As the dust settles around Actavis' announced buyout of Warner Chilcott, it's time to dig into some of the nitty-gritty details about "New Actavis." For instance, which of Warner's top people will stick around--and if they don't, how much severance might they collect on the way out? And just how big is the tax cut Actavis expects from making the deal?
Actavis and Warner Chilcott have struck a deal. And it's bigger than the $5 billion-or-so that was bandied about while the companies negotiated. About $3 billion bigger, in fact: According to Actavis, the company will acquire Warner in a stock swap worth $8.5 billion.
Actavis has suddenly become the belle of the ball. The Wall Street Journal reports that Novartis is now entertaining a $16 billion bid for the generics maker after a $13 billion offer from Valeant and a $15 billion bid from Mylan both fell flat.
We thought Actavis had a love triangle going with potential merger partners Warner Chilcott and Valeant Pharmaceuticals, as an analyst dubbed it earlier this week. Now, news emerges that it's more like a love quadrangle, with rejections on two sides.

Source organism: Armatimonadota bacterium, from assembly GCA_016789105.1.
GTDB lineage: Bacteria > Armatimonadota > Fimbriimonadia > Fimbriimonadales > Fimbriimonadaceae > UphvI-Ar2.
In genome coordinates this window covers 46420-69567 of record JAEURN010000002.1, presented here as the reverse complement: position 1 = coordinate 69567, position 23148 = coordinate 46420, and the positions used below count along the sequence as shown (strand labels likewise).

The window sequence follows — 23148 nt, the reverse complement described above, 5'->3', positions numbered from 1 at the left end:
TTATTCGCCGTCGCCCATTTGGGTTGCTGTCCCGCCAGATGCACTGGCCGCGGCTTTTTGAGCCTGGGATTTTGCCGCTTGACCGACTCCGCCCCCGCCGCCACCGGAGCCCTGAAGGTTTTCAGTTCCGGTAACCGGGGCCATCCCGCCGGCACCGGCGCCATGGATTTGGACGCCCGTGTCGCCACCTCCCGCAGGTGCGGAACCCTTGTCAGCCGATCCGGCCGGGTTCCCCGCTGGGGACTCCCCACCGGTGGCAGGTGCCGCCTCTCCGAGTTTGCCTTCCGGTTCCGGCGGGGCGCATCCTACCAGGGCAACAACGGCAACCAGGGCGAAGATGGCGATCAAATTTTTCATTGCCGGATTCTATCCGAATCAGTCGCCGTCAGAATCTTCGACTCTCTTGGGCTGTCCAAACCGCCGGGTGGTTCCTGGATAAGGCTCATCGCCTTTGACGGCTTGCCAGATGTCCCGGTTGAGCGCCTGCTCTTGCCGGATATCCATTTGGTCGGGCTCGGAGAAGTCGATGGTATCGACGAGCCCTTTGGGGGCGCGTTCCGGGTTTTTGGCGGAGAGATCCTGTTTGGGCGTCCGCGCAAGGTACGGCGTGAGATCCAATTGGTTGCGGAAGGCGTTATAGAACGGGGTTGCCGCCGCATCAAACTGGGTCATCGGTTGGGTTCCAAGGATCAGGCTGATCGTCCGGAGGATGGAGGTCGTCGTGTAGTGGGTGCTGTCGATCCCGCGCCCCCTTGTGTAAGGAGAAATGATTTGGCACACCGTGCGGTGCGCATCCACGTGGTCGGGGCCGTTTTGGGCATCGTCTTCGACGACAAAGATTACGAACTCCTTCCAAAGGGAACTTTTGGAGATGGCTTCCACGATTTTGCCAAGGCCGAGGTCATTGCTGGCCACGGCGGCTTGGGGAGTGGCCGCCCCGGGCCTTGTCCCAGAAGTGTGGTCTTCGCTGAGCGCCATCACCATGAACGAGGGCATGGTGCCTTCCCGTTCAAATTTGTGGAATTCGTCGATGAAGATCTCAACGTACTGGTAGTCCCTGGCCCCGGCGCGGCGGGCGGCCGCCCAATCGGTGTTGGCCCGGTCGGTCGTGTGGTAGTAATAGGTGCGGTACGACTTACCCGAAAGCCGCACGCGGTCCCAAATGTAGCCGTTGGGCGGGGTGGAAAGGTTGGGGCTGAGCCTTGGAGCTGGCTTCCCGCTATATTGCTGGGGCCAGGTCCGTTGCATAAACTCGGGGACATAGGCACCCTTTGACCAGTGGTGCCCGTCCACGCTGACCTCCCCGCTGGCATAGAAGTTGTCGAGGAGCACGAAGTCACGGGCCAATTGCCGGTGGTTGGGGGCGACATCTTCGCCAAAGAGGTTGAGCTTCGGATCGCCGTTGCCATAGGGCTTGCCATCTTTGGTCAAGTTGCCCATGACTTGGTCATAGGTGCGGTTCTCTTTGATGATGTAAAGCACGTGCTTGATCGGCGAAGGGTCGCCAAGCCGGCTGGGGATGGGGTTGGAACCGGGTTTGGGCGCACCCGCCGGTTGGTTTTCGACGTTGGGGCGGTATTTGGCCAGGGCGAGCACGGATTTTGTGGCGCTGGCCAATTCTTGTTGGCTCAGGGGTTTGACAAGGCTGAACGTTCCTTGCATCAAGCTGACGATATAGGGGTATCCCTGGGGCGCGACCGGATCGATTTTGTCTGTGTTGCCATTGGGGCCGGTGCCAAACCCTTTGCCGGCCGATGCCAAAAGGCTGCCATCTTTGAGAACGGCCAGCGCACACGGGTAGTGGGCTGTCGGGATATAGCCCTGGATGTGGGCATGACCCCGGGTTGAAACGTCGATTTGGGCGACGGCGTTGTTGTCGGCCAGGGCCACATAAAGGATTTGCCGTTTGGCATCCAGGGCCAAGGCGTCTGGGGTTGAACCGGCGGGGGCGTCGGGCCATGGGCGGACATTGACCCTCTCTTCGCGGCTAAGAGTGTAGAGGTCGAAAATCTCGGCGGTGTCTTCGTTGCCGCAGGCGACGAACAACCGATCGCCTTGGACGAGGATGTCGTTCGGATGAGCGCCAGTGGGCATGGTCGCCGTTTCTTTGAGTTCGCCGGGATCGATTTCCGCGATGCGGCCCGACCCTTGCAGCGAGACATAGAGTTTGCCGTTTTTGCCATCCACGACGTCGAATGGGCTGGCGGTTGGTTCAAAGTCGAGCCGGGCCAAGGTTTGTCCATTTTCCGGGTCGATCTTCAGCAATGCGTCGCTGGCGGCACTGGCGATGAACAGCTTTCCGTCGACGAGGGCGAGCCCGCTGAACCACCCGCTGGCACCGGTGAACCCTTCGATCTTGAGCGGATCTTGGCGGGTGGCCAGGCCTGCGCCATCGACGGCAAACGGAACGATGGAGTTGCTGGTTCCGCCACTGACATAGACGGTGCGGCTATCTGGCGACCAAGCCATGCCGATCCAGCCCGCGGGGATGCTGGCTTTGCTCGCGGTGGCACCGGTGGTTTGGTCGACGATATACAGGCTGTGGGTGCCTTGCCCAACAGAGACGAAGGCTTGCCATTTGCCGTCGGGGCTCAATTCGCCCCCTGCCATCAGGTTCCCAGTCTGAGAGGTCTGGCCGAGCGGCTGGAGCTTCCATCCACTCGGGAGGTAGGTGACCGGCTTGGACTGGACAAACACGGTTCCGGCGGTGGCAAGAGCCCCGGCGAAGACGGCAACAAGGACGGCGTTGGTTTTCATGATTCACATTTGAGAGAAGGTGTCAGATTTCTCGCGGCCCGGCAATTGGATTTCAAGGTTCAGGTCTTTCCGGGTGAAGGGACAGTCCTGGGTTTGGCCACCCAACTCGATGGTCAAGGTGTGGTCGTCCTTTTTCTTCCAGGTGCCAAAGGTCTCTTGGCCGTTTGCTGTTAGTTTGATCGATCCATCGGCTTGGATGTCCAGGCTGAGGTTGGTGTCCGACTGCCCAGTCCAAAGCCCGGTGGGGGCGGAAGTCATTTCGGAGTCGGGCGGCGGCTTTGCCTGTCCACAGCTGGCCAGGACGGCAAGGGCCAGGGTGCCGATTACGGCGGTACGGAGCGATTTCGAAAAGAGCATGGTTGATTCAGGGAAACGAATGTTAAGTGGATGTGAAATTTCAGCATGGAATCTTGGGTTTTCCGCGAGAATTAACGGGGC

While Valeant Pharmaceuticals was chatting up Actavis about a potential merger-of-equals, Actavis was apparently mulling a bid for Warner Chilcott, the Irish drugmaker that specializes in women's health and dermatology.
Valeant CEO Michael Pearson hasn't made a secret of his ambitions. He wants to be within spitting distance of Big Pharma. So, it probably shouldn't have been a surprise that he and Actavis chief Paul Bisaro were talking about a merger. And now, expectations are wide open.
Valeant Pharmaceuticals was on the verge of its biggest deal yet last week. Until merger talks with generics giant Actavis fell apart, that is.
Purdue Pharma and generic drugmaker Actavis have settled their patent suit over a special formulation of the painkiller OxyContin just 10 days the FDA banned generic versions that do not carry abuse resistant technology.
After taking a $500 million charge against 2012 earnings for Yaz and Yasmin-related litigation, Bayer has lost its patent fight with three generics makers intent on selling their own copycats.
Baxter International has picked up the former Genmab antibody plant near Minneapolis for a small sum and will now invest about $300 million to get it ready for its own use.